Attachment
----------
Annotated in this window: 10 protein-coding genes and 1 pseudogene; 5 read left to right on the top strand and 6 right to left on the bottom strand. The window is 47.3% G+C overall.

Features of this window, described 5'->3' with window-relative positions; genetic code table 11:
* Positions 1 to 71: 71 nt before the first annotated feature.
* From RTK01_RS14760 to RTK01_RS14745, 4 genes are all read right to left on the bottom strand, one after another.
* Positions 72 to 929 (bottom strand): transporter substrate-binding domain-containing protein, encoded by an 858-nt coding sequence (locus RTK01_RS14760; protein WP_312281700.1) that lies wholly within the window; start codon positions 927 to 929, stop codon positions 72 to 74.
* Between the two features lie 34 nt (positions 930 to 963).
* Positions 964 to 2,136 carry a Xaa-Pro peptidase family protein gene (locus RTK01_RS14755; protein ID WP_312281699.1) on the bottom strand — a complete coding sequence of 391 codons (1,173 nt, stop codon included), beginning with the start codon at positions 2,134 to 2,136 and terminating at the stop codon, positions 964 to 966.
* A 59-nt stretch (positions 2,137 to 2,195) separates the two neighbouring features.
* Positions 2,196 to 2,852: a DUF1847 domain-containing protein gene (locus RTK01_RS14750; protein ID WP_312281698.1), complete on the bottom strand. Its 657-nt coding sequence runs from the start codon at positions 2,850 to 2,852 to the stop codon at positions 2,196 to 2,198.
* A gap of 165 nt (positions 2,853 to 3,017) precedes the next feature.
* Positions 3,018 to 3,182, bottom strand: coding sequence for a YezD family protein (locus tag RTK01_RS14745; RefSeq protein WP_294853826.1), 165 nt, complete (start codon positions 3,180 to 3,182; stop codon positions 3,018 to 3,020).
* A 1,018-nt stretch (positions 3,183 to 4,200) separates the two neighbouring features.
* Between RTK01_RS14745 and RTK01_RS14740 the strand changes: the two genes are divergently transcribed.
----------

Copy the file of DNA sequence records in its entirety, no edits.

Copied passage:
Annotated in this window: 10 protein-coding genes and 1 pseudogene; 5 read left to right on the top strand and 6 right to left on the bottom strand. The window is 47.3% G+C overall.

Features of this window, described 5'->3' with window-relative positions; genetic code table 11:
* Positions 1 to 71: 71 nt before the first annotated feature.
* From RTK01_RS14760 to RTK01_RS14745, 4 genes are all read right to left on the bottom strand, one after another.
* Positions 72 to 929 (bottom strand): transporter substrate-binding domain-containing protein, encoded by an 858-nt coding sequence (locus RTK01_RS14760; protein WP_312281700.1) that lies wholly within the window; start codon positions 927 to 929, stop codon positions 72 to 74.
* Between the two features lie 34 nt (positions 930 to 963).
* Positions 964 to 2,136 carry a Xaa-Pro peptidase family protein gene (locus RTK01_RS14755; protein ID WP_312281699.1) on the bottom strand — a complete coding sequence of 391 codons (1,173 nt, stop codon included), beginning with the start codon at positions 2,134 to 2,136 and terminating at the stop codon, positions 964 to 966.
* A 59-nt stretch (positions 2,137 to 2,195) separates the two neighbouring features.
* Positions 2,196 to 2,852: a DUF1847 domain-containing protein gene (locus RTK01_RS14750; protein ID WP_312281698.1), complete on the bottom strand. Its 657-nt coding sequence runs from the start codon at positions 2,850 to 2,852 to the stop codon at positions 2,196 to 2,198.
* A gap of 165 nt (positions 2,853 to 3,017) precedes the next feature.
* Positions 3,018 to 3,182, bottom strand: coding sequence for a YezD family protein (locus tag RTK01_RS14745; RefSeq protein WP_294853826.1), 165 nt, complete (start codon positions 3,180 to 3,182; stop codon positions 3,018 to 3,020).
* A 1,018-nt stretch (positions 3,183 to 4,200) separates the two neighbouring features.
* Between RTK01_RS14745 and RTK01_RS14740 the strand changes: the two genes are divergently transcribed.